Our Lady of Lourdes
(1 Kings 11: 29 – 32: 12: 19 Ps. 81; Mark 7: 31 – 37)
On this day in 1858, Our Lady appeared at Massabielle outside the town of Lourdes to a young girl, Bernadette Soubirous; it was the ﬁrst of eighteen appearances. The Lady spoke to the girl not in perfect Parisian French, rather in the dialect, the patois of the region, otherwise, Bernadette would not have understood her. Might it not be said that the Lady entered temporarily into the girl’s culture as an act of loving condescension, a gracious courtesy?
Whereas Our Lady entered temporarily into Bernadette’s culture, our Lord Jesus Christ in becoming man through Mary took upon Himself totally, completely our human nature as a Jew. Not just playing a part in some kind of play rather in becoming a Jew, He assumed all the customs, all the ways, all the religious practices of the people, and, of course, He spoke Aramaic.
It is interesting that in the New Testament seven Aramaic words or phrases have been kept; three of these are in the Gospel of St. Mark. Since he was not an eyewitness, obviously these were passed down to him and were to be kept with great reverence. These occur in the Gospel: Jesus’ cry on the cross: “Eloi, Eloi lama sabachthani” – “My God, My God, why have You forsaken Me?”Jesus raises a little girl from death: “Talitha qum” – “Little girl, arise!” In today’s Gospel Jesus gives a man the ability to hear and to speak: “Ephphatha” – “Be opened!”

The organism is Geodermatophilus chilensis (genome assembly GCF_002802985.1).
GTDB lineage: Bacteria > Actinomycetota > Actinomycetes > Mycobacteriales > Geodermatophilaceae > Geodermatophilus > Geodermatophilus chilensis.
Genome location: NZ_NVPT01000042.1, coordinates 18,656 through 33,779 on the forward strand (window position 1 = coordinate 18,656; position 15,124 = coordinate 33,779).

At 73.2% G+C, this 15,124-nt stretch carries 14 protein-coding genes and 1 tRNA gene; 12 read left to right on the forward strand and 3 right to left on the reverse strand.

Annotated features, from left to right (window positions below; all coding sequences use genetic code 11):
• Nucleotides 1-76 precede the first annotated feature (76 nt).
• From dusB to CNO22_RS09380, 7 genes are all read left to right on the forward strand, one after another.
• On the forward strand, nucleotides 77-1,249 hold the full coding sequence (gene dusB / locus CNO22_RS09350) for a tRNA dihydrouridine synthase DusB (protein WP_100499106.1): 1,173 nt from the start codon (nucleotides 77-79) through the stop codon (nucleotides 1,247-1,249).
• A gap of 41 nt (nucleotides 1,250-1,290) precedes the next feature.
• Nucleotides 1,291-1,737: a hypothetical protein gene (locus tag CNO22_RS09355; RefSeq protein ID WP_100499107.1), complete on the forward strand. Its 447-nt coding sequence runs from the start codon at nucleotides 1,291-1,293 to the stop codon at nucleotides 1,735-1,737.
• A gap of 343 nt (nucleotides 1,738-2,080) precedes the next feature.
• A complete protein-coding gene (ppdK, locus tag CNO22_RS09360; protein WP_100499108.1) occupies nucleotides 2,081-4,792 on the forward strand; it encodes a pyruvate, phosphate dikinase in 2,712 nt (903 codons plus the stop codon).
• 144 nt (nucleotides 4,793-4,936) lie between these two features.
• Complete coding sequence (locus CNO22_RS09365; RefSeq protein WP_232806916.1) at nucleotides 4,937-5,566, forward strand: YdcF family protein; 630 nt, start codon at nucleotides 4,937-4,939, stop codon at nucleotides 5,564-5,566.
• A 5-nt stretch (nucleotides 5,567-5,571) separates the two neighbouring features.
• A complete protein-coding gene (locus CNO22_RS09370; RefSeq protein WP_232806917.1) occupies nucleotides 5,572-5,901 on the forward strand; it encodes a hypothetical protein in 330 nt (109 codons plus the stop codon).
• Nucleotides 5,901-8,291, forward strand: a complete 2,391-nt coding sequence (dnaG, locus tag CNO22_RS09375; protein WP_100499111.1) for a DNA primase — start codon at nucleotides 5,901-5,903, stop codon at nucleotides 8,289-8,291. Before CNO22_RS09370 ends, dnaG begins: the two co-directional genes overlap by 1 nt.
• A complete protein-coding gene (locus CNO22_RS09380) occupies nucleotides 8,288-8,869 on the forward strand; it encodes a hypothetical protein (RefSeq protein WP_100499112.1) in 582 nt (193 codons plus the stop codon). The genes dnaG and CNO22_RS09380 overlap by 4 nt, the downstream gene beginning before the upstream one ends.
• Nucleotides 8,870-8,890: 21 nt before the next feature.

Why were these retained? Perhaps, it is a simple way of stating a most profound truth – the Son of God really became a man in a certain place, in a certain time, among a certain people and not just for the Jews but for all people, for us.
The Cistercian Abbot, John of Ford (+1214) has a very profound, beautiful way of expressing the Incarnation of the Lord Jesus in one of his homilies on the Song of Songs: “Eternity compressed itself; Immensity straightened itself; Omnipotence weakened itself; Wisdom emptied itself and became foolishness and all this for no other reason that we should be able to seize Jesus.” He continues: “We could not lay hold of Him in what is His own but we can in what is ours.”